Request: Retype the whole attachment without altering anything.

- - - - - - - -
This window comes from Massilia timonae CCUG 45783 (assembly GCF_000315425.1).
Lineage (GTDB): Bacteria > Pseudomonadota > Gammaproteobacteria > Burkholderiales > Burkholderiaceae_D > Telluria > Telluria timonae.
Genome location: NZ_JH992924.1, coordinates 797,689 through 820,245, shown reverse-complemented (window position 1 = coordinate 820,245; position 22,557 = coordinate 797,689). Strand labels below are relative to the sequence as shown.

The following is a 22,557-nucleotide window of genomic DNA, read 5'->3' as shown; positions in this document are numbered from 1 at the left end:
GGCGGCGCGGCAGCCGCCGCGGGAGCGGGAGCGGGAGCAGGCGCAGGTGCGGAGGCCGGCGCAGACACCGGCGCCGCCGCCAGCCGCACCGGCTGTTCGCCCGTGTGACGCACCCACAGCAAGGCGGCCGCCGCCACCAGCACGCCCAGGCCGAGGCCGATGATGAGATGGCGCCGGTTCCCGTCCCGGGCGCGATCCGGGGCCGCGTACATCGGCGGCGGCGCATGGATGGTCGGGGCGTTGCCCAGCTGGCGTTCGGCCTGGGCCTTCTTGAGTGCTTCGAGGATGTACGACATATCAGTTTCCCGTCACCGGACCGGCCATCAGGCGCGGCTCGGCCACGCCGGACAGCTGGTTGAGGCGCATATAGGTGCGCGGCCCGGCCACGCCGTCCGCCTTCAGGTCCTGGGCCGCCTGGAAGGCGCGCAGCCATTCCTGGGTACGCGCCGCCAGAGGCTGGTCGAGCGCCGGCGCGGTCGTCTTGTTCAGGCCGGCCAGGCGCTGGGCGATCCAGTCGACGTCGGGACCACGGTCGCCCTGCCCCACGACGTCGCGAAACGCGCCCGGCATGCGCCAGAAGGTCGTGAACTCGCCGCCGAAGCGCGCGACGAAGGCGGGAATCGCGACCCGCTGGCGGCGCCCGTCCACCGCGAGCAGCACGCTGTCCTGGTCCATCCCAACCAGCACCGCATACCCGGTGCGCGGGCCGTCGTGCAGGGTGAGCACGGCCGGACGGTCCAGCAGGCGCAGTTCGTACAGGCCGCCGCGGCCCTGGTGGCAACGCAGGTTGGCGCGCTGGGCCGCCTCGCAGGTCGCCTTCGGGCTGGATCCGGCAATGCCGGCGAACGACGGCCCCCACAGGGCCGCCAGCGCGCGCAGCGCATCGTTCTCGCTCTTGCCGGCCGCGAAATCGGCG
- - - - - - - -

This window comes from Massilia timonae CCUG 45783 (assembly GCF_000315425.1).
Lineage (GTDB): Bacteria > Pseudomonadota > Gammaproteobacteria > Burkholderiales > Burkholderiaceae_D > Telluria > Telluria timonae.
Genome location: NZ_JH992924.1, coordinates 797,689 through 820,245, shown reverse-complemented (window position 1 = coordinate 820,245; position 22,557 = coordinate 797,689). Strand labels below are relative to the sequence as shown.

The following is a 22,557-nucleotide window of genomic DNA, read 5'->3' as shown; positions in this document are numbered from 1 at the left end:
GGCGGCGCGGCAGCCGCCGCGGGAGCGGGAGCGGGAGCAGGCGCAGGTGCGGAGGCCGGCGCAGACACCGGCGCCGCCGCCAGCCGCACCGGCTGTTCGCCCGTGTGACGCACCCACAGCAAGGCGGCCGCCGCCACCAGCACGCCCAGGCCGAGGCCGATGATGAGATGGCGCCGGTTCCCGTCCCGGGCGCGATCCGGGGCCGCGTACATCGGCGGCGGCGCATGGATGGTCGGGGCGTTGCCCAGCTGGCGTTCGGCCTGGGCCTTCTTGAGTGCTTCGAGGATGTACGACATATCAGTTTCCCGTCACCGGACCGGCCATCAGGCGCGGCTCGGCCACGCCGGACAGCTGGTTGAGGCGCATATAGGTGCGCGGCCCGGCCACGCCGTCCGCCTTCAGGTCCTGGGCCGCCTGGAAGGCGCGCAGCCATTCCTGGGTACGCGCCGCCAGAGGCTGGTCGAGCGCCGGCGCGGTCGTCTTGTTCAGGCCGGCCAGGCGCTGGGCGATCCAGTCGACGTCGGGACCACGGTCGCCCTGCCCCACGACGTCGCGAAACGCGCCCGGCATGCGCCAGAAGGTCGTGAACTCGCCGCCGAAGCGCGCGACGAAGGCGGGAATCGCGACCCGCTGGCGGCGCCCGTCCACCGCGAGCAGCACGCTGTCCTGGTCCATCCCAACCAGCACCGCATACCCGGTGCGCGGGCCGTCGTGCAGGGTGAGCACGGCCGGACGGTCCAGCAGGCGCAGTTCGTACAGGCCGCCGCGGCCCTGGTGGCAACGCAGGTTGGCGCGCTGGGCCGCCTCGCAGGTCGCCTTCGGGCTGGATCCGGCAATGCCGGCGAACGACGGCCCCCACAGGGCCGCCAGCGCGCGCAGCGCATCGTTCTCGCTCTTGCCGGCCGCGAAATCGGCG